Overbroad: The requirement that a loan purchaser, seller, or servicer must comply with flood insurance requirements pertains only to Fannie Mae and Freddie Mac lenders or those selling loans to such GSEs, not to other federally-regulated lenders, such as Farm Credit System lenders. The 2007 Guidelines at p. 53 explain this distinction thoroughly, and that a loan transfer, purchase, or sale does not trigger compliance with the Act. The flow chart at p. 54 provides a visual demonstration of this point. Q&A 40 must be corrected to clearly explain this.
Burden: This requirement is unrealistic and unduly burdensome, putting participating lenders at a significant competitive disadvantage if required to operate as envisioned by the current answer to this Question. The participating lender does not have the contractual right to require a lead lender, seller, or syndicator to obtain a SFHD and provide borrower notice under the Act. Imposing such requirements present significant economic and logistical burdens for the participating lenders and the borrowers, placing the participating lender in the unenviable position of requiring a single policy for the entire outstanding loan balance (up to the allowable amount) at its expense to protect the interests of all lenders, including the lead lender. This burden is particularly acute when the participating lender holds a tiny fraction of a multi-million dollar transaction, likely forcing the participating lender to walk away from the transaction. We recommend instead that a loan participation and loan syndication be treated in the same manner as the purchase of a loan from another lender, as addressed in Question 41, scenario 2. We request that you make it clear that the purchase of either a loan participation or a whole loan does not trigger the flood determination requirements for the purchaser. This conclusion should be the same whether or not the lead lender is subject to the Act. The participating lender should not be made responsible for the acts or omissions of the other lenders.
It also should be noted that a participating lender may have no (and in a loan syndication likely will not have) any ability to actively monitor or impact the activities of the administrative agent in a broadly syndicated transaction and may not have any ability (contractual or otherwise) even to vote on actions potentially triggering flood insurance requirements, let alone actively monitor compliance at such time or act in the event of non-compliance. We recommend that the Agencies remain silent on this issue at this point, instead leaving to safety and soundness analysis any requirement that participating lenders assess the risk associated with loan servicing on a counterparty-by-counterparty basis, with flood insurance compliance and monitoring being one of the myriad factors considered in that assessment.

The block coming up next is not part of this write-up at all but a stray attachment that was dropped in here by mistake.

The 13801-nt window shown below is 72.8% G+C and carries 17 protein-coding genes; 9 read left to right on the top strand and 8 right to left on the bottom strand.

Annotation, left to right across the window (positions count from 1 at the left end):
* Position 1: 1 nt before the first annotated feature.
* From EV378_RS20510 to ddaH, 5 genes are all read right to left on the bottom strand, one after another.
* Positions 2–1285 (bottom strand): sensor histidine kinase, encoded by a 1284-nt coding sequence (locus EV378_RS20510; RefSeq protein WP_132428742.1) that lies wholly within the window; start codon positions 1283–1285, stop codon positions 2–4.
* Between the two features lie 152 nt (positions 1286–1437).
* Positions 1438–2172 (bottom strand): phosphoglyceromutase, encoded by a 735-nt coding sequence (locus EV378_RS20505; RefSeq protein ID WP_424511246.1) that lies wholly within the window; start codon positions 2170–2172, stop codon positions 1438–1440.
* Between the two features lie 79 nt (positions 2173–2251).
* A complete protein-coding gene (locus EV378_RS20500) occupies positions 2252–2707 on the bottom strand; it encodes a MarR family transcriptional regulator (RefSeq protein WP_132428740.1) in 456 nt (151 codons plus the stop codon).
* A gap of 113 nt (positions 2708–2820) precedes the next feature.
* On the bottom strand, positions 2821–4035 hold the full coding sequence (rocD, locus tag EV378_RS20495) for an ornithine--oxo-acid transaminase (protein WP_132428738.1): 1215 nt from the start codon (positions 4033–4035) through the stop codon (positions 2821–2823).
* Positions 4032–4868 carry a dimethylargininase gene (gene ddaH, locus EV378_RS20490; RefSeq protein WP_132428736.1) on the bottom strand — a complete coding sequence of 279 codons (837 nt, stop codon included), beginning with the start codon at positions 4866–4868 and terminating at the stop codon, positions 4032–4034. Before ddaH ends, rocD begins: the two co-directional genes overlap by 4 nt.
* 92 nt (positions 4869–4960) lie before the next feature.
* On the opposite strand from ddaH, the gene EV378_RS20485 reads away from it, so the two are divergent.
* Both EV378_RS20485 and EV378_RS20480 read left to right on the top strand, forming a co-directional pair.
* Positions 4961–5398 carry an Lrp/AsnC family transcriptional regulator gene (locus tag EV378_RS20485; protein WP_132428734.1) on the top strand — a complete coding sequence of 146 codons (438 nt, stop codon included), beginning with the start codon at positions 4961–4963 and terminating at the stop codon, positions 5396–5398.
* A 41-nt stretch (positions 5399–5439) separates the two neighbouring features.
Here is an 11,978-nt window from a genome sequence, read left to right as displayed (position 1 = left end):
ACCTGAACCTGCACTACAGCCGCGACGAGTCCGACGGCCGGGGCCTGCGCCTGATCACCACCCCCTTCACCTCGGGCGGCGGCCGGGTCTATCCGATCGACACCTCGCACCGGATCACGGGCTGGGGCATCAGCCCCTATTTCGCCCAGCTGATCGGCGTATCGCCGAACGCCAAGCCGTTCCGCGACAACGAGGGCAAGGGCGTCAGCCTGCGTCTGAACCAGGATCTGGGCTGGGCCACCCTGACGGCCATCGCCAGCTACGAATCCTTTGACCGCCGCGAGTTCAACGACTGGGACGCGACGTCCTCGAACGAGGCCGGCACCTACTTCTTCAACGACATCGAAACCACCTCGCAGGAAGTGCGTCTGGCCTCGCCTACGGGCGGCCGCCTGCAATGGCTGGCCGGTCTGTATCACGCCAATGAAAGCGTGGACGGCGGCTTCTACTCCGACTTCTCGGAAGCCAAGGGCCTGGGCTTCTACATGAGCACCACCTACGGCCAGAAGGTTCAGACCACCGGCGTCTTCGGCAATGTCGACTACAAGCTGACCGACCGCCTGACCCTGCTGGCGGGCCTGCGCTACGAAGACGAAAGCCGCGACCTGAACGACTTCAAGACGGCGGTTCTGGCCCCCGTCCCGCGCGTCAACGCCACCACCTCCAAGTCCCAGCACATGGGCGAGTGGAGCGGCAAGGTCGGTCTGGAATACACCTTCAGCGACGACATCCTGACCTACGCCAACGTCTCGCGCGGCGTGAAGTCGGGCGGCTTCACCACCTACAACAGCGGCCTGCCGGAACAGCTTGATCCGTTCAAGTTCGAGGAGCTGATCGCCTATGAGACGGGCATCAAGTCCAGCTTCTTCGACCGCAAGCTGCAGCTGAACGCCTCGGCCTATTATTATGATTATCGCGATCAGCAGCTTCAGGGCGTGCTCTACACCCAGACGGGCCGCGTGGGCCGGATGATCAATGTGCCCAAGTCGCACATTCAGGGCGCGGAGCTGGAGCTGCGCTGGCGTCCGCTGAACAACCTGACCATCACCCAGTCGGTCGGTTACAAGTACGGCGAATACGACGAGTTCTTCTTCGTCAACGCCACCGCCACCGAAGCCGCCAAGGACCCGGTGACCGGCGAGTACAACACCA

The System lenders believe that the purchaser of a loan participation should be treated in the same manner as the purchaser of a whole loan. The final Q&As should clarify that loan participations, loan purchases, sales, and syndications are all governed by the same rules, i.e., that the purchase of a loan or loan interest does not trigger the flood determination requirements for the purchaser, unless the purchasing/participating lender is a housing GSE.
Resolving flood zone discrepancies
Question 64 and Question 65 present a noble idea that discrepancies in risk zones be resolved, but it is impractical to require the lender to be accountable for that. Lenders do not have the information or expertise to identify or resolve these discrepancies. Discrepancies could be due to grandfathering from an older zone designation, LOMAs, or determination company errors.
If the declaration page and the lender’s flood zone determination do not show the same risk zone, the lender cannot close the loan or is forced to lender-place the coverage with a private carrier if the borrower refuses to agree that the proper zone is the highest. That leads to a servicing/customer nightmare, a reduction in premiums paid to NFIP, and potential claims by the borrower against the determination company, insurance agent, insurance company, lender, and NFIP.
Determination companies and insurance agencies do have the resources. If the borrower brings information to the insurance agent showing a grandfathering of the zone or a LOMA, the agent can rate the risk and write the coverage accordingly. One partial solution to reduce the number of discrepancies to be researched would be to add to the application and the notice to borrower boxes that can be checked:
· if the property has been grandfathered,
· a LOMA is on file,
· the zones are different, but the lender and insurance company agree the risk is not a discrepancy, or
· the borrower and lender agree to jointly file a LODR with FEMA.
The most the lender can do is to ask the determination company to review the determination again.
What is a zone discrepancy?
Please define zone “discrepancies.” If there is a difference in zones, but the difference does not create a difference in premium or actual risk, regulators should provide guidance that this zone difference is an acceptable risk that does not need to be resolved. For example, if the two determinations are in any AR zone (AR, AR/A, AR/AE, AR/AH, AR/AO, AR/A1-A30) or A99 zone, which are treated the same as non-SFHAs for determining premiums, the differences should be acceptable, not requiring lender resolution.
We appreciate the opportunity to comment on the Q&As. They are well done and reflect a consistent effort of regulators working closely with FEMA to provide additional information to lenders. As lenders, we take our role seriously and want to increase property protection from disasters without adding unnecessary costs to borrowers.